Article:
For although Mandela was no Middle East expert, he understood well the discourse of “resistance”—a discourse which the proponents of Arab imperialism have so successfully, and so perversely, managed to co-opt for their own benefit: from the PLO to Gaddafi, and from the genocidal Hamas to the bloodthirsty Assad—who continues preaching “resistance” even as he butchers his own people, and who issued a statement mourning the anti-apartheid hero even as he fights to preserve minority Alawite rule in Syria.
Mandela had the courage to sacrifice everything to challenge a powerful system of oppression and injustice which was determined to crush him. His moral clarity in the fight against apartheid gave him the strength to sit in jail for a quarter of a century without compromising his principles one iota. But more astonishingly, it enabled him to emerge from his imprisonment without bitterness, but with a deep-seated and genuine will to continue to change the world—this time through reconciliation as well as justice.
Such a moral and ideological giant cannot be conveniently dismissed because we don’t like everything he said.
Instead, we must honestly and openly ask why such a man—the hero of the African liberation movement— would side with the enemies of Zionism, the Jewish liberation movement? Because we let it happen.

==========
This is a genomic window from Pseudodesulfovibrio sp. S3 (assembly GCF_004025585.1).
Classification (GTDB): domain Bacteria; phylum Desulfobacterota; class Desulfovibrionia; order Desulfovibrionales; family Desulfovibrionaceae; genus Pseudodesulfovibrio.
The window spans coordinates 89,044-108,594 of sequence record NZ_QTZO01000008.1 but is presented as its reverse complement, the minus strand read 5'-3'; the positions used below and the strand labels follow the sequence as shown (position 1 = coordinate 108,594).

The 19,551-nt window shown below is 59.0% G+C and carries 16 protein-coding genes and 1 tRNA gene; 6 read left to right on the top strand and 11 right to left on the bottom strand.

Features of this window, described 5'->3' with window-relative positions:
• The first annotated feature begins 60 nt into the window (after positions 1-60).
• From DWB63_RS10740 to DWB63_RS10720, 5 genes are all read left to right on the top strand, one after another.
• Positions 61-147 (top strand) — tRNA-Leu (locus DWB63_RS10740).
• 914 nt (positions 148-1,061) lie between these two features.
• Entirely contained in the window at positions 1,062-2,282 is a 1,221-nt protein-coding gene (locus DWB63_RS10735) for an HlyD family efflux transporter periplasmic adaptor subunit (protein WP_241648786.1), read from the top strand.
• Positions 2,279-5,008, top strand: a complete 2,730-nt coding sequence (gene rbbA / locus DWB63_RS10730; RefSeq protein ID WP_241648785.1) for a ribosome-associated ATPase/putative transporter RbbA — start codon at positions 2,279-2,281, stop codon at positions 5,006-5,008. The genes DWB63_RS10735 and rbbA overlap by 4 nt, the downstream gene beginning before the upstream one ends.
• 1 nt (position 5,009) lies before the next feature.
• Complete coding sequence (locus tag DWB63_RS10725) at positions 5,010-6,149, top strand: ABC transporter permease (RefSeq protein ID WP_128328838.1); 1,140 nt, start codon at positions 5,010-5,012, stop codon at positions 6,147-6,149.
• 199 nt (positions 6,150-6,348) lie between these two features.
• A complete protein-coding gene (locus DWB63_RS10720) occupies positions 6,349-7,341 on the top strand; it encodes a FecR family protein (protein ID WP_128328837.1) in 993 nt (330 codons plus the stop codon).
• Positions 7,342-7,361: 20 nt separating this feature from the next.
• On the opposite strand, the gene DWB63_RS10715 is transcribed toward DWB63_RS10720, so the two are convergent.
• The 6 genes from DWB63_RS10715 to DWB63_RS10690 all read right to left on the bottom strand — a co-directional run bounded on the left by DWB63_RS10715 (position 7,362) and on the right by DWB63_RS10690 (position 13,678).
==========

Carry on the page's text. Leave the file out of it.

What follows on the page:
Because of successive Israeli governments whose national policies are so deeply rooted in all the insecurities and paranoia of the 2,000-year exile that they rushed to abandon the revolutionary ideals of Zionism for the peace and quiet of “normalcy,” even as they moved tantalizingly close to completing the liberation of the Jewish homeland in 1967.
Former Prime Minister Ehud Olmert, the very embodiment of such a mentality, who advocates that Israel become America’s vassal state, said it best when he explained why Israel “desperately needed” the 2005 “disengagement” from Gaza. Speaking in New York shortly before the deportation of 9,000 Jews and the destruction of their communities, he told the audience at the Israel Policy Forum that “We are tired of fighting, we are tired of being courageous, we are tired of winning, we are tired of defeating our enemies, we want that we will be able to live in an entirely different environment of relations with our enemies. We want them to be our friends, our partners, our good neighbors.”
How should a man like Mandela look upon such a political establishment? With scorn at best and antipathy at worst. For the lack of resolve over the Jewish ownership of Judea and Samaria (and Gaza) exhibited by almost every Israeli government since 1967 can only be understood in one of two ways: either they lack the moral fiber to sacrifice for what is rightfully theirs, or it is not theirs at all.
And it is that same raft of insecurities which is to blame for the other reason for Nelson Mandela’s less-than-warm embrace of Israel: Jerusalem’s engagement with apartheid South Africa. Prior to 1967, Israel was a harsh critic and staunch opponent of Pretoria, but a sense of isolation following the Six Day War triggered a shameful about-turn in relations between the two countries, and the formation of an alliance which was morally wrong, even repugnant.